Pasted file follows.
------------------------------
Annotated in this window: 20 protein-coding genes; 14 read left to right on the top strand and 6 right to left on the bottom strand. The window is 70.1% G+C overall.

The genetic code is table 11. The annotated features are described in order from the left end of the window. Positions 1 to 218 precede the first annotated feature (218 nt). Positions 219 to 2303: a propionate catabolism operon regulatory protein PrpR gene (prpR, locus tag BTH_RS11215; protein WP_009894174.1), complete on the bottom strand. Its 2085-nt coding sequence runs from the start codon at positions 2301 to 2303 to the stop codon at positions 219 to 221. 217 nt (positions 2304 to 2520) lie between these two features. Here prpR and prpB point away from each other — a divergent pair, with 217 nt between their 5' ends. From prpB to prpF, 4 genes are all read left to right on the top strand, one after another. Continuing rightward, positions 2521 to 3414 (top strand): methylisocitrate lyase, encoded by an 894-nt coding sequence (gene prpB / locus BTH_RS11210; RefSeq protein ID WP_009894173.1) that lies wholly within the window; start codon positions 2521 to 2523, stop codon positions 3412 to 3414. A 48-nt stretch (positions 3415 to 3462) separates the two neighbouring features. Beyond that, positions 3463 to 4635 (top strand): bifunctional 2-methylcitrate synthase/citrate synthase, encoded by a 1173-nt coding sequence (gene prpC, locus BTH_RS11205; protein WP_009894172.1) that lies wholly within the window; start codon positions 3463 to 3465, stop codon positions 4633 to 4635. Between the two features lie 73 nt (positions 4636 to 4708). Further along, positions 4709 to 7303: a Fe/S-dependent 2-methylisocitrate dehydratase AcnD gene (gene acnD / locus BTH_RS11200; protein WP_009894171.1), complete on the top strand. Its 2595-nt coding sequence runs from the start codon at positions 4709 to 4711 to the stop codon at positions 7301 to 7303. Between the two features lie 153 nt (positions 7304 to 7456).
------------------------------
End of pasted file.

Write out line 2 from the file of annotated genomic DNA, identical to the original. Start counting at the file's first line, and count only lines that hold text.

The genetic code is table 11. The annotated features are described in order from the left end of the window. Positions 1 to 218 precede the first annotated feature (218 nt). Positions 219 to 2303: a propionate catabolism operon regulatory protein PrpR gene (prpR, locus tag BTH_RS11215; protein WP_009894174.1), complete on the bottom strand. Its 2085-nt coding sequence runs from the start codon at positions 2301 to 2303 to the stop codon at positions 219 to 221. 217 nt (positions 2304 to 2520) lie between these two features. Here prpR and prpB point away from each other — a divergent pair, with 217 nt between their 5' ends. From prpB to prpF, 4 genes are all read left to right on the top strand, one after another. Continuing rightward, positions 2521 to 3414 (top strand): methylisocitrate lyase, encoded by an 894-nt coding sequence (gene prpB / locus BTH_RS11210; RefSeq protein ID WP_009894173.1) that lies wholly within the window; start codon positions 2521 to 2523, stop codon positions 3412 to 3414. A 48-nt stretch (positions 3415 to 3462) separates the two neighbouring features. Beyond that, positions 3463 to 4635 (top strand): bifunctional 2-methylcitrate synthase/citrate synthase, encoded by a 1173-nt coding sequence (gene prpC, locus BTH_RS11205; protein WP_009894172.1) that lies wholly within the window; start codon positions 3463 to 3465, stop codon positions 4633 to 4635. Between the two features lie 73 nt (positions 4636 to 4708). Further along, positions 4709 to 7303: a Fe/S-dependent 2-methylisocitrate dehydratase AcnD gene (gene acnD / locus BTH_RS11200; protein WP_009894171.1), complete on the top strand. Its 2595-nt coding sequence runs from the start codon at positions 4709 to 4711 to the stop codon at positions 7301 to 7303. Between the two features lie 153 nt (positions 7304 to 7456).